The Fiscal Times: "Organ transplants are considered optional by the federal government. And in today's economic climate, 'optional' means endangered. In Arizona, the expenses for transplants are generally covered by the Arizona Health Care Cost Containment System (AHCCCS), or 'Access,' as the state's version of Medicaid is known. But since cash-strapped Arizona is having trouble covering its mandated medical costs—never mind anything else—[some] transplants, among other things, are on the chopping block" (Mackey, 12/7).
CBS News: "[Transplants] cost more than $200,000 and the state says too often they aren't successful. The cuts will save Arizona $1.4 million, one-tenth of one percent of its $825 million budget deficit. … Ninety-eight people who were waiting for transplants will not get them unless they pay for it themselves" (Tracy, 12/7).
The Tucson Sentinel reports that state Democratic lawmakers held a news conference "to demand a special session to reinstate the $1.4 million transplant program. They blamed Gov. Jan Brewer, who has the authority to call a special session, for keeping new organs out of the reach of those whose survival hangs in the balance. … Incoming Senate Minority Leader David Schapira, D-Tempe, along with Rep. Anna Tovar, D-Tolleson, Sen. Leah Landrum Taylor, D-Phoenix, and Rep. Chad Campbell, D-Phoenix, said the AHCCCS's funding for organ transplants for Medicaid patients should have taken priority over a recent $20 million renovation to roof of the Arizona Veterans Memorial Coliseum or a $2 million grant for algae research" (McClay, 12/7).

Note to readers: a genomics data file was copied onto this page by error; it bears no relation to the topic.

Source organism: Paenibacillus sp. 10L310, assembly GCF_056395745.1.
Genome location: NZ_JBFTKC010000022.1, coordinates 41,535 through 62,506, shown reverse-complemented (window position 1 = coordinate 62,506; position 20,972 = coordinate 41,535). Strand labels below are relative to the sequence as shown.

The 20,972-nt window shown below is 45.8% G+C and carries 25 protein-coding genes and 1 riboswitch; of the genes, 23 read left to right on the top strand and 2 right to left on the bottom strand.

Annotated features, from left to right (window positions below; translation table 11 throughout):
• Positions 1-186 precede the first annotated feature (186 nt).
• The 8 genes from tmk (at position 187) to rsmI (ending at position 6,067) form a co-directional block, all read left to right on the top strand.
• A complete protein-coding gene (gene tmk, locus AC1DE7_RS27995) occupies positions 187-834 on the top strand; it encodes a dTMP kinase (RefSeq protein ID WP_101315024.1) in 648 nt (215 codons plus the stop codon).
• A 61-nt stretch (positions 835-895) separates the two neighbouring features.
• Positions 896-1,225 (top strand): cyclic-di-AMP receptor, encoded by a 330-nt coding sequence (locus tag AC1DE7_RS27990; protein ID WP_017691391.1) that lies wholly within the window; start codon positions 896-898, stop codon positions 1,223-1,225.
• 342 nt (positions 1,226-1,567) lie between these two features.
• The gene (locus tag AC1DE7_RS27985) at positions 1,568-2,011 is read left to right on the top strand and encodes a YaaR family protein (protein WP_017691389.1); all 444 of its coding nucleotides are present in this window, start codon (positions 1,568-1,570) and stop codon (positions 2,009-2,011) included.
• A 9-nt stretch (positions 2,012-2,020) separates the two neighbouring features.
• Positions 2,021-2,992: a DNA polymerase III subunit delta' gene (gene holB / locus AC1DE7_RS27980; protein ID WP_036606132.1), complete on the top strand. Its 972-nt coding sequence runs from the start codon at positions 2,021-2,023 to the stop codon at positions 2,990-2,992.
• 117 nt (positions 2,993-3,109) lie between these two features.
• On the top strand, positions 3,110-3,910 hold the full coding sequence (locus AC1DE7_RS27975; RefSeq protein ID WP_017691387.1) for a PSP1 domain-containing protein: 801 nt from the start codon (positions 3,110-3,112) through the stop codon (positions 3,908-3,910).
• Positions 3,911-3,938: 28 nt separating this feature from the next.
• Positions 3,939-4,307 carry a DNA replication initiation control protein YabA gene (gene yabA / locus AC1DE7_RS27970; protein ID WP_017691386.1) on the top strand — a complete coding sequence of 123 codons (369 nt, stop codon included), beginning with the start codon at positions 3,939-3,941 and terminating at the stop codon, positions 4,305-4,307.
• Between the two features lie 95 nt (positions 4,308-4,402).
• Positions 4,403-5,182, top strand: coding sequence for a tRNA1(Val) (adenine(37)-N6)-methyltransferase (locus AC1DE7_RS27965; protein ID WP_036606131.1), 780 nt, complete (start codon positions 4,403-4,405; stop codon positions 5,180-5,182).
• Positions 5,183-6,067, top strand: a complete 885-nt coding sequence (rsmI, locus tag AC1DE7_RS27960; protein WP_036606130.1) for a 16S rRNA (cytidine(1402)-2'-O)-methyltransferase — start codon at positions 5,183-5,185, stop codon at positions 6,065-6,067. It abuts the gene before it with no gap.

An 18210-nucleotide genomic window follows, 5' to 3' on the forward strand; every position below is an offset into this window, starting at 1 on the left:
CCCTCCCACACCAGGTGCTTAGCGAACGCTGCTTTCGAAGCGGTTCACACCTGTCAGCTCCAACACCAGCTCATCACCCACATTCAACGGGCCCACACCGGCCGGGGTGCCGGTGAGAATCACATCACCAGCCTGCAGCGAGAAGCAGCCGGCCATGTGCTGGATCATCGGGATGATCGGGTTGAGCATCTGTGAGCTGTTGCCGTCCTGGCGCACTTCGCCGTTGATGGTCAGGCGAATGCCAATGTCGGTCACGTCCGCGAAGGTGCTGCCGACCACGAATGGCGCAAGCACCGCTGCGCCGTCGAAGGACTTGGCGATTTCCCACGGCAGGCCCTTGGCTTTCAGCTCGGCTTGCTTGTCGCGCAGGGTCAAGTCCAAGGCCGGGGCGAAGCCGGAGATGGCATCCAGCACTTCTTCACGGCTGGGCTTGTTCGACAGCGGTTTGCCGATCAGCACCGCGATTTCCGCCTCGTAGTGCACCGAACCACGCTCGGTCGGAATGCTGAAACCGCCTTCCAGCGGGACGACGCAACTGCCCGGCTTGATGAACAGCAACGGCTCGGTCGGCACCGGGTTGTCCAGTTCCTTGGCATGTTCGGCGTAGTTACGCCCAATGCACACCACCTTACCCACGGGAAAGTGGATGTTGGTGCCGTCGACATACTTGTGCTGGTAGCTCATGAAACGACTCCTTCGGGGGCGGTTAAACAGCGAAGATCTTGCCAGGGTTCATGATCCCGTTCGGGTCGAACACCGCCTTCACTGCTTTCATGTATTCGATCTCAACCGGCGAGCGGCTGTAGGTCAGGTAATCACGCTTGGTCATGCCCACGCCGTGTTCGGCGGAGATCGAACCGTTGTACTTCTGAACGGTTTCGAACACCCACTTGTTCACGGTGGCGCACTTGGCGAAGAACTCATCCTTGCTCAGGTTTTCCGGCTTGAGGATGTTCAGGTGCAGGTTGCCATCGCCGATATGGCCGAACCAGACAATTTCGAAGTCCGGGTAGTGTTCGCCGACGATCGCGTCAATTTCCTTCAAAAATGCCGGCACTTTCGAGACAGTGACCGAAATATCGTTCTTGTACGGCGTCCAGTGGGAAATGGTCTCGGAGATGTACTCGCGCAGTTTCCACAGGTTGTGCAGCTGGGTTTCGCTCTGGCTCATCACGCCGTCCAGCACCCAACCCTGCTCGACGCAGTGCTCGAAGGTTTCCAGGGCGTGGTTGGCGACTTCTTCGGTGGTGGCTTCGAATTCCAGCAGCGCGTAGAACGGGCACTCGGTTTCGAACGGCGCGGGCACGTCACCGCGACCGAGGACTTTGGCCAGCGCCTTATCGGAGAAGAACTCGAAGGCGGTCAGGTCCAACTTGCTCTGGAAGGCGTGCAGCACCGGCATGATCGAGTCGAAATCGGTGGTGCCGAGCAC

Bloomberg /The Associated Press: "Brewer spokesman Paul Senseman reiterated Tuesday that she has no federal money available and no plans to call a special legislative session. The state already faces added Medicaid costs and optional services are off the table, he said" (Christie, 12/8).